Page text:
Despite a hard fought battle by Teva Pharmaceuticals, the U.S. FDA approved the first generic formulation of Copaxone (glatiramer acetate injection), the Israeli company’s blockbuster multiple sclerosis (MS) drug.
Together with Momenta Pharmaceuticals, Novartis’ Sandoz unit won the approval for Glatopa, its 20 mg/1 mL daily injection meant for treating relapsing-remitting MS. Another generic, manufactured by Dutch company Synthon, is still awaiting approval.
The high-profile approval comes after Teva filed eight citizen petitions and fought several court battles to try and keep potential generic drug makers from bringing their versions of Copaxone to market as it wrestled with an expiring patent. As recent as January, Teva seemed to have had the upper hand in the battle, winning a U.S. Supreme Court ruling that protected its current patent while it was busy converting patients to a new, stronger, and patent-protected formulation.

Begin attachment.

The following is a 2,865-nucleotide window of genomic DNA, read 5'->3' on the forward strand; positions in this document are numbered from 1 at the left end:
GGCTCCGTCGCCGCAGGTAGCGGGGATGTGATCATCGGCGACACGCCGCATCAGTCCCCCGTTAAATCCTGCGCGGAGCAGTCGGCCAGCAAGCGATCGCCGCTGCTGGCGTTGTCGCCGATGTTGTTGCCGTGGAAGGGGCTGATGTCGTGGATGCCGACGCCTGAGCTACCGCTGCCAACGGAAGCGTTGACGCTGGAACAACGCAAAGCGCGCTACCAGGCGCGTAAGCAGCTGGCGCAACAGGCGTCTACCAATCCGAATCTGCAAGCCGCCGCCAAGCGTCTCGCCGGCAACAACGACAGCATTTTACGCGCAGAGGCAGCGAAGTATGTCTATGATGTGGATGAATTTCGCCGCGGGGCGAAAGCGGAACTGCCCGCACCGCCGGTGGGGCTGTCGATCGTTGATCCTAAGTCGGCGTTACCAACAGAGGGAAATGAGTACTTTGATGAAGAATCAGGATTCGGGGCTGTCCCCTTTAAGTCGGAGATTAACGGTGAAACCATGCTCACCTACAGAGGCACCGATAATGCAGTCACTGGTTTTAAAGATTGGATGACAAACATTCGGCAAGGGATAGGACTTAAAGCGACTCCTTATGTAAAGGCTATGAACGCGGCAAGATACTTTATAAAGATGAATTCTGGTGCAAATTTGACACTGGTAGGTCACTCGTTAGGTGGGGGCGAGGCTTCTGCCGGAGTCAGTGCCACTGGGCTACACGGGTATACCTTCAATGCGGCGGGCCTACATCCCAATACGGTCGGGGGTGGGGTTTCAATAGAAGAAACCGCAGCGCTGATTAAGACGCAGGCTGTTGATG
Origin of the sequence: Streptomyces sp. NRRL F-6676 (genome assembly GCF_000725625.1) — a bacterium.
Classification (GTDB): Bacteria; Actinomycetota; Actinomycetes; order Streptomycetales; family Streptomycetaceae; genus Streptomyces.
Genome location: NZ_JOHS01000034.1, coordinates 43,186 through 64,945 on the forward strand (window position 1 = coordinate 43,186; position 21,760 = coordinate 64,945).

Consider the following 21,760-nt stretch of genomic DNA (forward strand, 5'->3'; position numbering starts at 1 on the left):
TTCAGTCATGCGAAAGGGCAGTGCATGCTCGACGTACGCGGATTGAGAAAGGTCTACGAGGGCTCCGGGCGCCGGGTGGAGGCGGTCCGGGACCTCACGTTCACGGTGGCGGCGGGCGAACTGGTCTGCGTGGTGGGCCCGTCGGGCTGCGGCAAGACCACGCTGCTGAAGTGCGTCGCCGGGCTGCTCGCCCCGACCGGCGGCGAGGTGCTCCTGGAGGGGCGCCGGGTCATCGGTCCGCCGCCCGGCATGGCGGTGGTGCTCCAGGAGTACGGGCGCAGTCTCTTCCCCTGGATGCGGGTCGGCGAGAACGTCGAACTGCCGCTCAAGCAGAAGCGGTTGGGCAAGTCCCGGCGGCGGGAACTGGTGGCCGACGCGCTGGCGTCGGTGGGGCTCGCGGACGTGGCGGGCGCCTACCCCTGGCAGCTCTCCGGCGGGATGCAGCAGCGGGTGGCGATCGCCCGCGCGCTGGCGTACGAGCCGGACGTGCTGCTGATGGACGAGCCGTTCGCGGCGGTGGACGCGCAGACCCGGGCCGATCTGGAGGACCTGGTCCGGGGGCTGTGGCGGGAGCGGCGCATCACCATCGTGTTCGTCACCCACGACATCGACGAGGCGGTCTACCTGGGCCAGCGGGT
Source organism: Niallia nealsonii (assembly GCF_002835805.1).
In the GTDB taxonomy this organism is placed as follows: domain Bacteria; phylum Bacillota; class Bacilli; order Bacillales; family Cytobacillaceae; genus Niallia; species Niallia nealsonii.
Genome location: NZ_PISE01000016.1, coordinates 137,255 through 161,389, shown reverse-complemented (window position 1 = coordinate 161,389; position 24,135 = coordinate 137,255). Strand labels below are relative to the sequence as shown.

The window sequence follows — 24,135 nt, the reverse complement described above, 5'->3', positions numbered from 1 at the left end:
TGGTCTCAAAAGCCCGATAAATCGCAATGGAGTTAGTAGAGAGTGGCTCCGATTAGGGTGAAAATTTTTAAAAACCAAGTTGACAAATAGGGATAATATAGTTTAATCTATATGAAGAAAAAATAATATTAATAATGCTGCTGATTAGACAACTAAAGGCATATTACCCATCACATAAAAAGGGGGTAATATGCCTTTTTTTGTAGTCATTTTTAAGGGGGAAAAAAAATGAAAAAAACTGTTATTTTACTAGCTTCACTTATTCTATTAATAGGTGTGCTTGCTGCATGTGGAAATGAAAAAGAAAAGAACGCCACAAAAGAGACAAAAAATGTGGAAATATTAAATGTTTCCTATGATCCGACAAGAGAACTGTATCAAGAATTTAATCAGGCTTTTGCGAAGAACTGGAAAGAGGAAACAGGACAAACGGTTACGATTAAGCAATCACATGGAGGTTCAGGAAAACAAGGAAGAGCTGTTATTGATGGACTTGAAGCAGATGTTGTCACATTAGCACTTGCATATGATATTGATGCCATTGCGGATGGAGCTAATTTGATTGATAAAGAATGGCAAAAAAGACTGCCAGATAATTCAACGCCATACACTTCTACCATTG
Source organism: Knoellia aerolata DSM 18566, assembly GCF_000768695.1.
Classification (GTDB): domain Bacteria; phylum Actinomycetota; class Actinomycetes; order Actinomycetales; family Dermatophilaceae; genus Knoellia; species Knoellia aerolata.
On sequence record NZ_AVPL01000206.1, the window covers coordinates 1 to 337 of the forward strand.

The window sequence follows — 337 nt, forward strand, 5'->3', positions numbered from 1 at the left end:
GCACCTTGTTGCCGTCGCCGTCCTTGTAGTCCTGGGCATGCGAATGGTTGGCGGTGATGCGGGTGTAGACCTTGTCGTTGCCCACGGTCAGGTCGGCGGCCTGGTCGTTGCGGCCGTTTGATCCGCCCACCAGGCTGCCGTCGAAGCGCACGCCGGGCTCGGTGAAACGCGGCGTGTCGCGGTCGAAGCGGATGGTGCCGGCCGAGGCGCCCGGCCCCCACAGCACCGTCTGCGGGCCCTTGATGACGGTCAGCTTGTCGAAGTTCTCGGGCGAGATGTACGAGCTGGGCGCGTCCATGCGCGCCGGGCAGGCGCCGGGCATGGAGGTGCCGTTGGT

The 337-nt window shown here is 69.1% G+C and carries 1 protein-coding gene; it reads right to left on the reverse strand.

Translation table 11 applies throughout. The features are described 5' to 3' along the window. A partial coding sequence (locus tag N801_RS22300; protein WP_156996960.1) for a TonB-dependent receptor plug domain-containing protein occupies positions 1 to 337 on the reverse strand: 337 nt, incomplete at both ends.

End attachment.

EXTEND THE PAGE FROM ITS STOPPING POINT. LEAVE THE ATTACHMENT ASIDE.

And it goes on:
With much at stake, the FDA said it took extra care to assure that the complex active ingredient in the generic was the same as what’s found in Copaxone. The generic formulation has similar adverse reactions as Copaxone, including irritation at the injection site, flushing, rash, shortness of breath, and chest pain.
“Health care professionals and patients can be assured that FDA-approved generic drugs have met the same rigorous standards of quality as the brand-name drug,” Janet Woodcock, MD, director of the FDA’s Center for Drug Evaluation and Research, said in a statement. “Before approving this generic product, given its complexity, we reviewed additional information to make sure that the generic product is as safe and effective as the brand-name product.”